After an intensive application process, Sadie Keller ’19 has won the prestigious Harry S. Truman Scholarship. Awarded to outstanding college juniors who have demonstrated a strong commitment to public service, the $30,000 prize will help fund Keller’s postgraduate studies.
Between organizing on behalf of Obies for Undocumented Inclusion (OUI), serving on Student Senate in 2016, playing club soccer, singing in an a cappella group, and volunteering at the Bonner Center for Service and Learning, it’s difficult to discern how Sadie Keller even had time to fill out the lengthy Truman application.
But above all, her firm dedication to public service and helping others made her a standout candidate among the 756 applicants from 313 institutions in this year’s annual competition. Though Keller clearly maintains a broad array of interests, she has honed in on immigrants’ rights activism through her work with OUI and El Centro, a multipurpose Latinx support center in Lorain County. Her efforts helped build OUI from a group of five Oberlin students into a network of nearly 45 students who teach English as a second language and citizenship classes at El Centro.
“After the 2016 presidential election, I was driven to motivate more Oberlin students toward meaningful action to ensure the safety of underserved and vulnerable residents in our backyard,” says Keller, who majors in politics with minors in Hispanic studies and law and society. “Oberlin classes provided the political, economic, racial, and environmental context necessary for engaging with issues in Lorain County and across the country. I’ve also learned so much from the El Centro staff, OUI leaders, and our tutees.”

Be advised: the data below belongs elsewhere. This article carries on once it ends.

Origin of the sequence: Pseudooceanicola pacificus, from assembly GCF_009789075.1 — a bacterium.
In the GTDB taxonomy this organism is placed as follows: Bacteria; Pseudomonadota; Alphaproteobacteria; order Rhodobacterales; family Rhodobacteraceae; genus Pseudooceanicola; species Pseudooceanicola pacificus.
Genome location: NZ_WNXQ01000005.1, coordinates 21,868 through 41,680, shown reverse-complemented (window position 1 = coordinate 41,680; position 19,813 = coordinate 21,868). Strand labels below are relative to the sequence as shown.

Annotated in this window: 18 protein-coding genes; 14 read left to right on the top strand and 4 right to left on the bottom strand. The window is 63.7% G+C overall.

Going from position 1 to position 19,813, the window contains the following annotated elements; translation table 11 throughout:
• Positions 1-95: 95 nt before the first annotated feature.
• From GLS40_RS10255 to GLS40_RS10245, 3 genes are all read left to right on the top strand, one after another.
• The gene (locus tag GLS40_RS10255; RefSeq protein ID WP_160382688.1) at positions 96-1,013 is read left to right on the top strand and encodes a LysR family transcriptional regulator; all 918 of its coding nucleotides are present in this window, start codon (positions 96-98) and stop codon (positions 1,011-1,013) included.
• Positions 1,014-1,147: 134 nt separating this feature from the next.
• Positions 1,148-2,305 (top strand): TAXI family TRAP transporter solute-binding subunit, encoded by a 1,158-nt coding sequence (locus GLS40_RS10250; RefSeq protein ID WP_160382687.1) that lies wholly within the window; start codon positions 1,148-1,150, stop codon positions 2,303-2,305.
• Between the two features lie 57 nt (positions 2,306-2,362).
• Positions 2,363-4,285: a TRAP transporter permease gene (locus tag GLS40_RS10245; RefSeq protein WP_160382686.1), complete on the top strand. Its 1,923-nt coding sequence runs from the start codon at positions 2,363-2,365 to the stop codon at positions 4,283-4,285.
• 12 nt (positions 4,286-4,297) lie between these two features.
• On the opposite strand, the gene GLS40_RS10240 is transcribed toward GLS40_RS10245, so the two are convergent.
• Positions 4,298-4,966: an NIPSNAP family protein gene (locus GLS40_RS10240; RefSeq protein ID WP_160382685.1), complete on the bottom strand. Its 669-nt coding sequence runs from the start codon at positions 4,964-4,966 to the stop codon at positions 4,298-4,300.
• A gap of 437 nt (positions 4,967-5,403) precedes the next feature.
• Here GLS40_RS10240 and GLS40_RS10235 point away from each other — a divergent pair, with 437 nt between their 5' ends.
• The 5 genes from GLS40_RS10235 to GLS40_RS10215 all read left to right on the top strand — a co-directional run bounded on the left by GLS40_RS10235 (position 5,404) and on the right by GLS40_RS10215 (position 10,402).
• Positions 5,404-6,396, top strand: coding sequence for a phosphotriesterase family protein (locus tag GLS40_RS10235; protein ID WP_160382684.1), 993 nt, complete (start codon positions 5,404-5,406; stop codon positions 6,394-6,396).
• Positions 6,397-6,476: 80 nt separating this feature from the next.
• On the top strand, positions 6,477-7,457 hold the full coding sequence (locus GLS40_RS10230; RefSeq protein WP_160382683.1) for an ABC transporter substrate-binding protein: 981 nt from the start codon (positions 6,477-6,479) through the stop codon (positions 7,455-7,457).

Though she still has time before deciding how to allocate the scholarship, Keller is leaning toward a joint JD/MPA degree program. Among possible career paths, she lists being an attorney, immigration policy analyst, leading a nonprofit like El Centro or conducting research.
“So much has changed since I came to Oberlin that I have no idea what the future holds, but I know that I love to ask questions and fix problems,” she says. “As a Jewish person in Kansas and Kansan at Oberlin, I’ve learned that I value connecting with people even when we seem worlds apart, and learning about new ideas. Regardless of my profession, I’m excited to keep doing that by asking questions.”
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